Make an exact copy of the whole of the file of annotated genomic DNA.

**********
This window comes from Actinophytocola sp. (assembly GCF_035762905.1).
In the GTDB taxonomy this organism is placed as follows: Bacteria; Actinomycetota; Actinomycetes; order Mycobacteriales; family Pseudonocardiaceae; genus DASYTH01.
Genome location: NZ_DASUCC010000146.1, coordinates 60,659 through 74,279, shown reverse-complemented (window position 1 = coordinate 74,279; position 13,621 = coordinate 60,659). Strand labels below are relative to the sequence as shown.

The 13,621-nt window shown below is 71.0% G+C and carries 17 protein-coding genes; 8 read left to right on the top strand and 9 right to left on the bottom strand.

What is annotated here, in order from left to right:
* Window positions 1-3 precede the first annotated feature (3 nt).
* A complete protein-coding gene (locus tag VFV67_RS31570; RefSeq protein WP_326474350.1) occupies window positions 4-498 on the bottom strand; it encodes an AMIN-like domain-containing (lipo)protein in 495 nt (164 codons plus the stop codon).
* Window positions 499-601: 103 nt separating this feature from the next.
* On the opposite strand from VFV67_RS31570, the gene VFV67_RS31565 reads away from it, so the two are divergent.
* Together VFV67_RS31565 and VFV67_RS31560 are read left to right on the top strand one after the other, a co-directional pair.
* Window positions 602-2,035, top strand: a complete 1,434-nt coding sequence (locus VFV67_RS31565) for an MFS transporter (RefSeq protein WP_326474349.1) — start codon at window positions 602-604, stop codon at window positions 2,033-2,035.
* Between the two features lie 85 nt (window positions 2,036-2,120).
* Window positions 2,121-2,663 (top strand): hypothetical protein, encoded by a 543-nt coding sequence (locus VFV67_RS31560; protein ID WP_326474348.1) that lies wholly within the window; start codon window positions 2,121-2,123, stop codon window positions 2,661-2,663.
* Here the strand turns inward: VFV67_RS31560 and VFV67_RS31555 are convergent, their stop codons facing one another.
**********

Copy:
This window comes from Actinophytocola sp. (assembly GCF_035762905.1).
In the GTDB taxonomy this organism is placed as follows: Bacteria; Actinomycetota; Actinomycetes; order Mycobacteriales; family Pseudonocardiaceae; genus DASYTH01.
Genome location: NZ_DASUCC010000146.1, coordinates 60,659 through 74,279, shown reverse-complemented (window position 1 = coordinate 74,279; position 13,621 = coordinate 60,659). Strand labels below are relative to the sequence as shown.

The 13,621-nt window shown below is 71.0% G+C and carries 17 protein-coding genes; 8 read left to right on the top strand and 9 right to left on the bottom strand.

What is annotated here, in order from left to right:
* Window positions 1-3 precede the first annotated feature (3 nt).
* A complete protein-coding gene (locus tag VFV67_RS31570; RefSeq protein WP_326474350.1) occupies window positions 4-498 on the bottom strand; it encodes an AMIN-like domain-containing (lipo)protein in 495 nt (164 codons plus the stop codon).
* Window positions 499-601: 103 nt separating this feature from the next.
* On the opposite strand from VFV67_RS31570, the gene VFV67_RS31565 reads away from it, so the two are divergent.
* Together VFV67_RS31565 and VFV67_RS31560 are read left to right on the top strand one after the other, a co-directional pair.
* Window positions 602-2,035, top strand: a complete 1,434-nt coding sequence (locus VFV67_RS31565) for an MFS transporter (RefSeq protein WP_326474349.1) — start codon at window positions 602-604, stop codon at window positions 2,033-2,035.
* Between the two features lie 85 nt (window positions 2,036-2,120).
* Window positions 2,121-2,663 (top strand): hypothetical protein, encoded by a 543-nt coding sequence (locus VFV67_RS31560; protein ID WP_326474348.1) that lies wholly within the window; start codon window positions 2,121-2,123, stop codon window positions 2,661-2,663.
* Here the strand turns inward: VFV67_RS31560 and VFV67_RS31555 are convergent, their stop codons facing one another.